29 since stressed trees express more black spot symptoms (Florida CHRP working group, 2010 ; Kotz, 1981 ). To reduce the leaf wetness, it is recommended to increase the air flow in the canopy. Moreover, it is important to remove dead wood fro m the canopy because G. citricarpa can colonize and reproduce in dead twigs ( Dewdney et al., 2012; Florida CHRP working group, 2010 ; Kotz, 1981 ). To avoid introduction of black spot within a grove, it is important to use planting stock from disease free n urseries. In Florida, there is no nursery near known infected groves, but this may change as the distribution of the disease expands ( Dewdney et al., 2012; Florida CHRP working group, 2010 ). In Australia, where CBS has been present for many years, post har vest fruit exposure to temperatures above 20 o C is avoided, since high temperature s can trigger disease expression (Cooke et al., 2009). Chemical Control Fungicide applications are essential for the control of black spot where the disease has been establish ed. Protective and systemic products have been used to control CBS ( Goes 2002). From 1971 to 1982, single applications of benomyl to control the disease in South Africa were used until the pathogen became resistant to benomyl after 11 years of use (Herbert and Grech, 1985). Currently, in other areas, the disease is controlled with the application of fungicides from different groups such as benzimidazoles, strobilurins, dithiocarbamates and copper (Da Silva et al., 2009); however, only strobilurins and copper are registered for black spot control in Florida. Under Florida condit ions, monthly applications of copper or strobilurin fungicides (azo xystrobin, pyraclostrobin or tri floxystrobin) are recommended from early May to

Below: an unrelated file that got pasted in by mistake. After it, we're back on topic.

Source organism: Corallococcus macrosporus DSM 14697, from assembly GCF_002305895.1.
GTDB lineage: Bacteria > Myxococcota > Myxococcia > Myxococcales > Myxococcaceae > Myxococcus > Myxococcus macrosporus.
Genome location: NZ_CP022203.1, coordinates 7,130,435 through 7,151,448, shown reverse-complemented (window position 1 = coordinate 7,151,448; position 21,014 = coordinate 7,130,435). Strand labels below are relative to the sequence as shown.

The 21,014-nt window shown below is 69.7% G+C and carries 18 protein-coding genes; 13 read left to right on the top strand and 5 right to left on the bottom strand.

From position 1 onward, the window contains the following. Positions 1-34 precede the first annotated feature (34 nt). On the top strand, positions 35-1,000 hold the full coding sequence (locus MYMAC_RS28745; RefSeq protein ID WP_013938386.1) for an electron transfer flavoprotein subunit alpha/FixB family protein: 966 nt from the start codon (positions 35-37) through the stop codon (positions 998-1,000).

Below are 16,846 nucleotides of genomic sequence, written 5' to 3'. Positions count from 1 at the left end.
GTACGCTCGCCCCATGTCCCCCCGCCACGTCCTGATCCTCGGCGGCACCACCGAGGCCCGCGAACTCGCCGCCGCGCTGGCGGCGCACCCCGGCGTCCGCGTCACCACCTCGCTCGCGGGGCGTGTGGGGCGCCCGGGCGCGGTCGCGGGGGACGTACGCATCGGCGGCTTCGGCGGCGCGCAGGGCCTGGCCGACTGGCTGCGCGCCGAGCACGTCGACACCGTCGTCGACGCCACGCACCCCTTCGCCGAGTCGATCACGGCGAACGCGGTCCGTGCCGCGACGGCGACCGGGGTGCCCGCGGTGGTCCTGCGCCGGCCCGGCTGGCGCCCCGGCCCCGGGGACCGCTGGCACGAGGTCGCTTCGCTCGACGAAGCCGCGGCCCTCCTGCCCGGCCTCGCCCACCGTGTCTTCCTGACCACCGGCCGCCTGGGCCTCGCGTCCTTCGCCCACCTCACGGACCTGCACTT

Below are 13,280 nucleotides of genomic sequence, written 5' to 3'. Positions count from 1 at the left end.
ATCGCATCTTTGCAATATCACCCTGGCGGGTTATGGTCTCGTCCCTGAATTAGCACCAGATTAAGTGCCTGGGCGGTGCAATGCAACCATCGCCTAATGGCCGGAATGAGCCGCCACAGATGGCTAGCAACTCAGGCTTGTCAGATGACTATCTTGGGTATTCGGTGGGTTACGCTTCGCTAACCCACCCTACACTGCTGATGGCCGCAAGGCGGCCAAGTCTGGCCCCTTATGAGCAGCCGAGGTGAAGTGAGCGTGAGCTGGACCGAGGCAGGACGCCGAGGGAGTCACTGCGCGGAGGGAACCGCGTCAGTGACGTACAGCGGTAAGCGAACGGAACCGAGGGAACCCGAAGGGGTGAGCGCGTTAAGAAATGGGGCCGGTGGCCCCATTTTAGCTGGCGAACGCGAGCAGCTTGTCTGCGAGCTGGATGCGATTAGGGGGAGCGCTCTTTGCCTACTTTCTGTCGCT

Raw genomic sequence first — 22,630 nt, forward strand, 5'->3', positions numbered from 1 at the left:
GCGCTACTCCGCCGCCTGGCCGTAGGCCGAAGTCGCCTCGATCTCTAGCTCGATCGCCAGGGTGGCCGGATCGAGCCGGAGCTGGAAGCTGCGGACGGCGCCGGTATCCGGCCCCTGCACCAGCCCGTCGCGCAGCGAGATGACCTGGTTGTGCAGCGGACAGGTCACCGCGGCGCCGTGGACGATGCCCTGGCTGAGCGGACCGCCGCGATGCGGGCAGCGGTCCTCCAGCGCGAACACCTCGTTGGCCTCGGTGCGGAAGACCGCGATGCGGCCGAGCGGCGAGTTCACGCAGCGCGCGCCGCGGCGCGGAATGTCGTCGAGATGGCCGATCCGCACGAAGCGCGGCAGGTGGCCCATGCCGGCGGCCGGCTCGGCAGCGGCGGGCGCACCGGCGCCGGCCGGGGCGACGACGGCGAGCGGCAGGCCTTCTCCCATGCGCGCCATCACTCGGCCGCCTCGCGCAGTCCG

30 mid September to control black spot. Those products have shown to be effective against the disease in other r egions of the world (Dewdney et al., 2012 ; Fogliata et al., 2011; Goes 2002 ; Miles et al., 2004 ). Only four strobilurin applications are allowed per season. Thus, it is recommended to reserve strobilurin applications for periods when copper phytotoxicity may occur (temperatures exceeding 34 o C), especially when applied on fruit for the fresh market Two consecutive sprays of strobilurin fungicides should be avoided to manage the development of pathogen resistance. Application in nurseries should also be avo ided since these could lead to selection of resistant strains that could be distributed to groves (Dewdney, 2010; Dewdney et al., 2012; Florida CHRP working group, 2010). The best application method of those fungicides is throug h the use of air blast spra yers, using a volume of 2338 L /ha for application to ensure full coverage of fruit and leaves (Dewdney et al., 2010; Florida CHRP working group, 2010). As part of an integrated disease management, it has been considered important to establish spore trappi ng and to monitor environmental conditions (rainfall, dew periods and temperature) to determine the time and intensity of ascospore release to better time the application of protective fungicides ( Kotz 2000 ; USDA, 2002 ). Strobilurin Fungicides Quinone ou tside inhibitors (QoI), also known as strobilurins, are an important class of fungicides for agriculture. They were first marketed in 1996 and by 20 02, there were six commercially available strobilurin fungicides (Bartlett et al., 2002). By 1999, strobilur ins represented 10% of the global fungicide market with sales of $415 million and they are registered for use on 84 different crops in 72 countries (Bartlett et al., 2002).